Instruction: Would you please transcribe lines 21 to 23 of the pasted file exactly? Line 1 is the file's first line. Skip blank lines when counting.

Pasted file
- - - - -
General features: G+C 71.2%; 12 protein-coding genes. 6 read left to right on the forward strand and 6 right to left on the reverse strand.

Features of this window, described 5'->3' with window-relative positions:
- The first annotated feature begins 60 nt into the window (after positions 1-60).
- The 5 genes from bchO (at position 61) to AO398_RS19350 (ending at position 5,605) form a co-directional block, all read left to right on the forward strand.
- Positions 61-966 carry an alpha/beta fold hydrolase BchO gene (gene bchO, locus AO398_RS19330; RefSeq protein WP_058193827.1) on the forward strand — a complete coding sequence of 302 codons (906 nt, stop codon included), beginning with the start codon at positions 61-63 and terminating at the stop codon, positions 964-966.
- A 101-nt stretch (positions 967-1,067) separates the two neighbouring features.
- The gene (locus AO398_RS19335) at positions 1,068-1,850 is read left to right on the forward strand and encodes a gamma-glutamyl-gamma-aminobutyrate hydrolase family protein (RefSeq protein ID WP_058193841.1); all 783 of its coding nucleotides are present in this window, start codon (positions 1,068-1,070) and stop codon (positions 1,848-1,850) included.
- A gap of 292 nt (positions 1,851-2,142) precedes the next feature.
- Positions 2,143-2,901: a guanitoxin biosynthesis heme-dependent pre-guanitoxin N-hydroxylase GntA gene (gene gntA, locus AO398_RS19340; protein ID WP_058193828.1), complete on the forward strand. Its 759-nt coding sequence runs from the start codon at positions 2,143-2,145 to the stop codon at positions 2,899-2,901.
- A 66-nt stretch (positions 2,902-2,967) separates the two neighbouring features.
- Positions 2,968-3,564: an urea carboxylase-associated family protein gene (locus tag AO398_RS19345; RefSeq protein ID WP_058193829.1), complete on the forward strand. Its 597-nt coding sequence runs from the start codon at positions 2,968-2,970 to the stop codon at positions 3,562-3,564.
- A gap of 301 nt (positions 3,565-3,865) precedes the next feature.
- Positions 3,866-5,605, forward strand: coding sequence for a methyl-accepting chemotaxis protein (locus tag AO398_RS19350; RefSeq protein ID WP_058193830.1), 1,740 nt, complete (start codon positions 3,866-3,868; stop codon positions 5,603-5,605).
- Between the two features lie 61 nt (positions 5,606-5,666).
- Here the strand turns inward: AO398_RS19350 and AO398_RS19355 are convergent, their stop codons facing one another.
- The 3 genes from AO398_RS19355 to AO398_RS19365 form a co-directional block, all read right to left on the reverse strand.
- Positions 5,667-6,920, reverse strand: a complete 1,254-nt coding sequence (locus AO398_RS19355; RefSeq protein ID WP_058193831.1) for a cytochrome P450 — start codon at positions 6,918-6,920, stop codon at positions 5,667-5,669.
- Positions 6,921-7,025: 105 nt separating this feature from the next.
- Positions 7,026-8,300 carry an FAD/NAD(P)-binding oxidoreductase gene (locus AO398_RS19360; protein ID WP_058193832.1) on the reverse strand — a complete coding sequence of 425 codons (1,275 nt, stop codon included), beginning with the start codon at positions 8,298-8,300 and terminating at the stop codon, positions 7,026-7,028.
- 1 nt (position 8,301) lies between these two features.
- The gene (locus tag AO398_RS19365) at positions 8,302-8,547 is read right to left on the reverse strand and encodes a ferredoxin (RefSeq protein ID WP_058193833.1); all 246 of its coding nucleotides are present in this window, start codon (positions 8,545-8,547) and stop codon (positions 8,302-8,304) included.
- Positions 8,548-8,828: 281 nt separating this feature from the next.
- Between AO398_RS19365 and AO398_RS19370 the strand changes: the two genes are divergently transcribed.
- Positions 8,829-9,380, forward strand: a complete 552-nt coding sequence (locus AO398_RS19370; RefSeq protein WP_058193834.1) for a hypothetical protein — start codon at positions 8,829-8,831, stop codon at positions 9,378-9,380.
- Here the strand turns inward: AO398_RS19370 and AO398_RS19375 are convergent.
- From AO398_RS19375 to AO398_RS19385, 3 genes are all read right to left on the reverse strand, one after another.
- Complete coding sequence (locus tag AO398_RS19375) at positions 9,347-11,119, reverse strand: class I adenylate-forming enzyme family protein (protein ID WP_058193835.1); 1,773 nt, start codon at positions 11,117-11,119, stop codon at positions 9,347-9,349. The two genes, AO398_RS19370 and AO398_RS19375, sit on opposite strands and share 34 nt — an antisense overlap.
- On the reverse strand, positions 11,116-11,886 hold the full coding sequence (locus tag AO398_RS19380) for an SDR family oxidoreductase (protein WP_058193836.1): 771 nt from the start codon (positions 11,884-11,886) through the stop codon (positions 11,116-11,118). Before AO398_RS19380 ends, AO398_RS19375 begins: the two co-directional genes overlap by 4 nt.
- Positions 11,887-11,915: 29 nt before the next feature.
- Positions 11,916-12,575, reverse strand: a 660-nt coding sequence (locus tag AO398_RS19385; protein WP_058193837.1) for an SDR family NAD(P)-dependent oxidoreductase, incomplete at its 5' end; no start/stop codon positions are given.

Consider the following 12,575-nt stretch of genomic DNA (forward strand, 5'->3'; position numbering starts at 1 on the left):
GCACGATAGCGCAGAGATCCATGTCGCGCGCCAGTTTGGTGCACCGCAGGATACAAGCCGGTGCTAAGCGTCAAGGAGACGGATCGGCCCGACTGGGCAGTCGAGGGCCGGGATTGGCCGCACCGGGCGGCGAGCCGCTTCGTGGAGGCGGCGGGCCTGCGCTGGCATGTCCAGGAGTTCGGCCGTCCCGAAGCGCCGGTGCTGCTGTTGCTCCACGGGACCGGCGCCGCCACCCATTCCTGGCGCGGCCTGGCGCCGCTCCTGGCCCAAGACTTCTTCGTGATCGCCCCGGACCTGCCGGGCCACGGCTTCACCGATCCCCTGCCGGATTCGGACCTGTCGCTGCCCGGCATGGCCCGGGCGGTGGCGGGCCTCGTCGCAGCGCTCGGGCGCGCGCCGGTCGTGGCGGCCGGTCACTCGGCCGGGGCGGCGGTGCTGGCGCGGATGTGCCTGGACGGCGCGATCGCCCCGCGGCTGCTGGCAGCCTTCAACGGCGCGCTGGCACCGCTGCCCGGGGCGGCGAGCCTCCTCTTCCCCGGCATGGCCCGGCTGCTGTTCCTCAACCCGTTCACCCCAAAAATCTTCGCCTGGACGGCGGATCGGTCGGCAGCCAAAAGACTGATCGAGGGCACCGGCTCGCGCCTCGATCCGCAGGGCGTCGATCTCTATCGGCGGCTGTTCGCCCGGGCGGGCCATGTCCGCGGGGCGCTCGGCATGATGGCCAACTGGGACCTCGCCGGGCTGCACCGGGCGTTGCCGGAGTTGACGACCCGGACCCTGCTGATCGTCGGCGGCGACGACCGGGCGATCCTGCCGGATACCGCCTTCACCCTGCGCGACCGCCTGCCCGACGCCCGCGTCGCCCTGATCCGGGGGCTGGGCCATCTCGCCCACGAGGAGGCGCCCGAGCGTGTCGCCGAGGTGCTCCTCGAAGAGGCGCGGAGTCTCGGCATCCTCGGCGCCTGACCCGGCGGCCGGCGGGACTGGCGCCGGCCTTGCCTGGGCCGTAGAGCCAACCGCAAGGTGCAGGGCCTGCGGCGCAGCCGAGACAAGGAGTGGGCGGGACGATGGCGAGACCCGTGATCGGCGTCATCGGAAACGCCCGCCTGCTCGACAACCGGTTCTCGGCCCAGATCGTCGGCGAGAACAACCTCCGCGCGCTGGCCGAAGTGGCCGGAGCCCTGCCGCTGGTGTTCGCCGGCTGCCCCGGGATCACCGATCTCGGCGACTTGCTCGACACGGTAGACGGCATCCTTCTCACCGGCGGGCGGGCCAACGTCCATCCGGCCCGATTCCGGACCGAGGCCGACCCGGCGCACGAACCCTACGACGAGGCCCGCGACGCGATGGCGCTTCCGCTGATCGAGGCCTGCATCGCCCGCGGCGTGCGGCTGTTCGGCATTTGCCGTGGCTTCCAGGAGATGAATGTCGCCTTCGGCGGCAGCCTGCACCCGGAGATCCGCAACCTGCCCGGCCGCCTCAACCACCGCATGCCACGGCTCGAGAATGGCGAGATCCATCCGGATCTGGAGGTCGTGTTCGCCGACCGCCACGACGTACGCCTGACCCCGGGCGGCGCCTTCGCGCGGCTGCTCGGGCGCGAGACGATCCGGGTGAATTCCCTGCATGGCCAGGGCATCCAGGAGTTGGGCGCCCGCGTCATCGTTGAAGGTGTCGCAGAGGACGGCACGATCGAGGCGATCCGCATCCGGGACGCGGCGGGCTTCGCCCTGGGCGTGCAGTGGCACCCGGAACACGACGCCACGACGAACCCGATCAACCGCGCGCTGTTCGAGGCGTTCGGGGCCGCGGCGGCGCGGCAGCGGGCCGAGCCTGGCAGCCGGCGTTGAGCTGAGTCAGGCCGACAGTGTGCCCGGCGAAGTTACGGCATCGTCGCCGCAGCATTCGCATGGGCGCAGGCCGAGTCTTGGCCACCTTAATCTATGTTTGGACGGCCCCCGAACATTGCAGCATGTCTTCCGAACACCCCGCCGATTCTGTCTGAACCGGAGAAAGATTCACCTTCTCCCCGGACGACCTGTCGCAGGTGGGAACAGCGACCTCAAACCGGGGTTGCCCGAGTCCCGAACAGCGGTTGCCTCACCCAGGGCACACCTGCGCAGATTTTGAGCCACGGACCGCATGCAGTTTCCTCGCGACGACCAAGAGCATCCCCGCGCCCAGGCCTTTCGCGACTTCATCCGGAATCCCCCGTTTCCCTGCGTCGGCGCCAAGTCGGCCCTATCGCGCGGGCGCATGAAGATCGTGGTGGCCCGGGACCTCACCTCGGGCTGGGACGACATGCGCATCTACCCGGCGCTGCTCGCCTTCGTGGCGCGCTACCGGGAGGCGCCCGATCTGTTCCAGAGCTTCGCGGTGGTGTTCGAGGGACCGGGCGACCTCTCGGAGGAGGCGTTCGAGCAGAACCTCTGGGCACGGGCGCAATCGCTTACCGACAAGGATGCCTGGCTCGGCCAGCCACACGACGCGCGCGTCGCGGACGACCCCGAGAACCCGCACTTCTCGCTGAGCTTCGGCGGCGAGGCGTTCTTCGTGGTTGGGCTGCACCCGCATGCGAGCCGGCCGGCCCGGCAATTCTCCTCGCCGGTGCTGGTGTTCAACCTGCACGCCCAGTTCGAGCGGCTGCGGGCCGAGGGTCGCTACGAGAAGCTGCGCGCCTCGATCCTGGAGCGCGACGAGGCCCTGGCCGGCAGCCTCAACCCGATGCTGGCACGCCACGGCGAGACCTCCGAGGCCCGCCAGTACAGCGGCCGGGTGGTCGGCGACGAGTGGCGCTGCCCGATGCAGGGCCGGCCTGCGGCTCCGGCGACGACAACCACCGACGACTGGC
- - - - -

- The gene (locus tag AO398_RS19365) at positions 8,302-8,547 is read right to left on the reverse strand and encodes a ferredoxin (RefSeq protein ID WP_058193833.1); all 246 of its coding nucleotides are present in this window, start codon (positions 8,545-8,547) and stop codon (positions 8,302-8,304) included.
- Positions 8,548-8,828: 281 nt separating this feature from the next.
- Between AO398_RS19365 and AO398_RS19370 the strand changes: the two genes are divergently transcribed.